GOP-led House passes rules package after contentious speaker vote
The adopted rules package contains a series of rules changes sought by the conservative House Freedom Caucus
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The Republican-controlled House on Monday passed a new rules package after several rounds of contentious votes last week to elect Rep. Kevin McCarthy (R-Calif.) as speaker.
The rules will govern how the chamber will proceed this session. Some members over the weekend expressed optimism and others showed signs of trepidation but the package ultimately was approved 220-213.
The adopted rules package contains a series of rules changes sought by the conservative House Freedom Caucus.
“Congress has been broken for a long time. Over the years, a concentration of power within the Speaker’s Office has kept lawmakers on the sidelines from participating in the legislative process that would impact their communities. Lawmaking should be open to all Members, not just a select few, so that the best ideas win,” said House Speaker Kevin McCarthy after the package passed.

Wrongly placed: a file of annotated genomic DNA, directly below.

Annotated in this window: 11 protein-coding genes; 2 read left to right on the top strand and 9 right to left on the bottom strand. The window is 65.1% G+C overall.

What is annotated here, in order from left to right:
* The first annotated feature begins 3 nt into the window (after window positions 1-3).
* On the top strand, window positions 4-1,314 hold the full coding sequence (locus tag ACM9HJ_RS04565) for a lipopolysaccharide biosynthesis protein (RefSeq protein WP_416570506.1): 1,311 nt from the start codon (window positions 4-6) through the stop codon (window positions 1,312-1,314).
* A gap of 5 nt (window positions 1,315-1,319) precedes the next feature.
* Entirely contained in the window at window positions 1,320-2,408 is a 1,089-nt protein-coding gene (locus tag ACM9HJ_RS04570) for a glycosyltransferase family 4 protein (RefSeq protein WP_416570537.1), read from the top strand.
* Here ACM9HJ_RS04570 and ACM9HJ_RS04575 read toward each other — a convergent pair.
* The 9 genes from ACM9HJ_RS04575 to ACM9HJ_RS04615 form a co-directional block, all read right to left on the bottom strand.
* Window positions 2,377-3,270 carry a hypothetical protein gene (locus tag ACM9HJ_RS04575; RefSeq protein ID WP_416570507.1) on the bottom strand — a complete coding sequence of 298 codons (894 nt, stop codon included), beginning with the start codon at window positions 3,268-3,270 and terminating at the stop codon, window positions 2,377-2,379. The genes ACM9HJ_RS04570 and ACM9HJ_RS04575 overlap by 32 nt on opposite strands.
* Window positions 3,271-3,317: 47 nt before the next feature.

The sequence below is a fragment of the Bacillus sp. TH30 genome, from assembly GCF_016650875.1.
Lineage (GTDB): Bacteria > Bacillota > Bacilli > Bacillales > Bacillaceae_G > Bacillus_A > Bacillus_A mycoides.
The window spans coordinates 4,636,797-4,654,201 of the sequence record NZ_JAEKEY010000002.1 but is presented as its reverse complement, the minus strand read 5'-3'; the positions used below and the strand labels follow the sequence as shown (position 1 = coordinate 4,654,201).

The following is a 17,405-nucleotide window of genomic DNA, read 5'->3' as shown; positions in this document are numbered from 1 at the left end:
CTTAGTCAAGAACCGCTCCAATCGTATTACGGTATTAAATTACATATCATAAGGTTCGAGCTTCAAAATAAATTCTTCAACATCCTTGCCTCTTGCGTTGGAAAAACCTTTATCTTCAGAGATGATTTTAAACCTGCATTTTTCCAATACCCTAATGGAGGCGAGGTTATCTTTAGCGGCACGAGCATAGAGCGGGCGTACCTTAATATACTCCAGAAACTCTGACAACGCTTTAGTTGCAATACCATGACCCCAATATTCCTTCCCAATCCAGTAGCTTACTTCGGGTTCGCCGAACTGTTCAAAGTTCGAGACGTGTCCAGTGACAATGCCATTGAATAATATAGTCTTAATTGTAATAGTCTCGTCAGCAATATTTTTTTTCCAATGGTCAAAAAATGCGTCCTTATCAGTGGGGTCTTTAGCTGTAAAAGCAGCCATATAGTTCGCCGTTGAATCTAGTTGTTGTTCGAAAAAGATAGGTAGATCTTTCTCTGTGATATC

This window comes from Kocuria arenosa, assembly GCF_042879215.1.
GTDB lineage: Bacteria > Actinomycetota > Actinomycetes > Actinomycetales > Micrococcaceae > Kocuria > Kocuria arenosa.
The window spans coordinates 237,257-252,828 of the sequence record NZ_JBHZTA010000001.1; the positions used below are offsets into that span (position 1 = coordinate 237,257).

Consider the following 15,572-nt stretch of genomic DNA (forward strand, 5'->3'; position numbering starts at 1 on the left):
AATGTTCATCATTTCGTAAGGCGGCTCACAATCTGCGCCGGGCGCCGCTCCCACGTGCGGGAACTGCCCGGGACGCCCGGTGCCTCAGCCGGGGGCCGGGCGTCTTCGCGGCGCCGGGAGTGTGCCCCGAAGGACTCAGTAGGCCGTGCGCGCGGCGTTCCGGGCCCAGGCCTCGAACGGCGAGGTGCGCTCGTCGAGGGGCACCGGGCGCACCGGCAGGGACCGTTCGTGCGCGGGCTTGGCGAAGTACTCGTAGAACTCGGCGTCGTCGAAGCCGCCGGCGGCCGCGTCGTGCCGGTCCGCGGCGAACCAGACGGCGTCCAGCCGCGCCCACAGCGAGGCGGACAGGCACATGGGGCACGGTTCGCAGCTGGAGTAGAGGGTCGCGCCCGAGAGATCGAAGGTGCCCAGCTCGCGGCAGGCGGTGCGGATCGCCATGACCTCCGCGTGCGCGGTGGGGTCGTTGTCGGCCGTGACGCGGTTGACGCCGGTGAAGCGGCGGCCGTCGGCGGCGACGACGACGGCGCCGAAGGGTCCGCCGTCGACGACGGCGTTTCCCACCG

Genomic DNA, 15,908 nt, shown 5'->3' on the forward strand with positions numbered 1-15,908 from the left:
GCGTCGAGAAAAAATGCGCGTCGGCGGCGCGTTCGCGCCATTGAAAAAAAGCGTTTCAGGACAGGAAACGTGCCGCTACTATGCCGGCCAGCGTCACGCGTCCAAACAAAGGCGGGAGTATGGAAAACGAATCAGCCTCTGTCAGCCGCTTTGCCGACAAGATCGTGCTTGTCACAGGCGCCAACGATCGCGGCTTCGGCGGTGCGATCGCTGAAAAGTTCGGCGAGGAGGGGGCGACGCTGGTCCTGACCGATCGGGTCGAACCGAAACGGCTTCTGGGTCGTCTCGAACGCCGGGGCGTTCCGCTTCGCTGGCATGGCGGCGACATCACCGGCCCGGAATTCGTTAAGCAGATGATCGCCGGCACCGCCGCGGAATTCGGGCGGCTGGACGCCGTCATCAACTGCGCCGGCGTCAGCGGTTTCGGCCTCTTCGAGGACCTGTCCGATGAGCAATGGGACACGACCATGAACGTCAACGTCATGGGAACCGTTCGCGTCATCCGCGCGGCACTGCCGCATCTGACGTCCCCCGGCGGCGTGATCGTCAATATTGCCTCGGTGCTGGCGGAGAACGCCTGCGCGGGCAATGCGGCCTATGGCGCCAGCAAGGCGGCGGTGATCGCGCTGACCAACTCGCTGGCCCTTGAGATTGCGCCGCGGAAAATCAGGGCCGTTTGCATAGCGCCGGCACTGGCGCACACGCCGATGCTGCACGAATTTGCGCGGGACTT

South Carolina GOP Rep. Nancy Mace said Sunday on CBS' "Face the Nation" that "only one point" changed in the House rules package after 15 rounds of speaker votes — the so-called "motion to vacate" rule now allows any member to call a vote to remove the speaker.
"So my question really is today is what backroom deals were cut?" said Mace, adding that she was “on the fence" about supporting the rules package. She ultimately voted in favor of it.
McCarthy had to make the vacate rule as easy as possible to trigger to get the roughly 20 House Republicans, among the most conservative in the conference, to vote for him as speaker.
Texas GOP Rep. Tony Gonzales said the speaker vote was "the easiest vote we'll take in Congress," signaling the rules vote and others in which the GOP has only a narrow House majority will likely be rancorous.
The Texas Republican said on Sunday that he planned to vote against the rules package because of a possible multibillion dollar defense spending cut. He voted against the package on Monday evening.
The House met at 5 p.m. Monday to begin consideration of the rules package. Following its passage, the House is also expected to take a vote on the repeal of the billions in IRS funding for the hiring of up to 87,000 agents.